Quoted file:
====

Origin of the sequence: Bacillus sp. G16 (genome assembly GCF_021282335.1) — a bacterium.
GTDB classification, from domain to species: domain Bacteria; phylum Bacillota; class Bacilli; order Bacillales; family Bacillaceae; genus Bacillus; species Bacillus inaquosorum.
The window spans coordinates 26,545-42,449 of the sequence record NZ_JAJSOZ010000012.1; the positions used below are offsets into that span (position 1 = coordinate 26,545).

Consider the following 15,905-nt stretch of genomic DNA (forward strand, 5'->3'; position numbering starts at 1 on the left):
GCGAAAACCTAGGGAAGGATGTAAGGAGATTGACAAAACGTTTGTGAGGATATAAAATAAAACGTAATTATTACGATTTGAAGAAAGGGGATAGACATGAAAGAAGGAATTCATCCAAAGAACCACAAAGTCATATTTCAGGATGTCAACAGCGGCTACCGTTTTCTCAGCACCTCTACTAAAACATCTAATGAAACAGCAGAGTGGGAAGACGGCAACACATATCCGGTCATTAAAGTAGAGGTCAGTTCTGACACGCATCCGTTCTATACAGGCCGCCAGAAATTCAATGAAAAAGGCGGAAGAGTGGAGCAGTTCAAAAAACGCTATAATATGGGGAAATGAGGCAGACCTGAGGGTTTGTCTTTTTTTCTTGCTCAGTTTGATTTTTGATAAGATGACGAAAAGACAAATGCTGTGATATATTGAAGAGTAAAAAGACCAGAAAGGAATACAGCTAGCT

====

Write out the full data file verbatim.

Origin of the sequence: Bacillus sp. G16 (genome assembly GCF_021282335.1) — a bacterium.
GTDB classification, from domain to species: domain Bacteria; phylum Bacillota; class Bacilli; order Bacillales; family Bacillaceae; genus Bacillus; species Bacillus inaquosorum.
The window spans coordinates 26,545-42,449 of the sequence record NZ_JAJSOZ010000012.1; the positions used below are offsets into that span (position 1 = coordinate 26,545).

Consider the following 15,905-nt stretch of genomic DNA (forward strand, 5'->3'; position numbering starts at 1 on the left):
GCGAAAACCTAGGGAAGGATGTAAGGAGATTGACAAAACGTTTGTGAGGATATAAAATAAAACGTAATTATTACGATTTGAAGAAAGGGGATAGACATGAAAGAAGGAATTCATCCAAAGAACCACAAAGTCATATTTCAGGATGTCAACAGCGGCTACCGTTTTCTCAGCACCTCTACTAAAACATCTAATGAAACAGCAGAGTGGGAAGACGGCAACACATATCCGGTCATTAAAGTAGAGGTCAGTTCTGACACGCATCCGTTCTATACAGGCCGCCAGAAATTCAATGAAAAAGGCGGAAGAGTGGAGCAGTTCAAAAAACGCTATAATATGGGGAAATGAGGCAGACCTGAGGGTTTGTCTTTTTTTCTTGCTCAGTTTGATTTTTGATAAGATGACGAAAAGACAAATGCTGTGATATATTGAAGAGTAAAAAGACCAGAAAGGAATACAGCTAGCT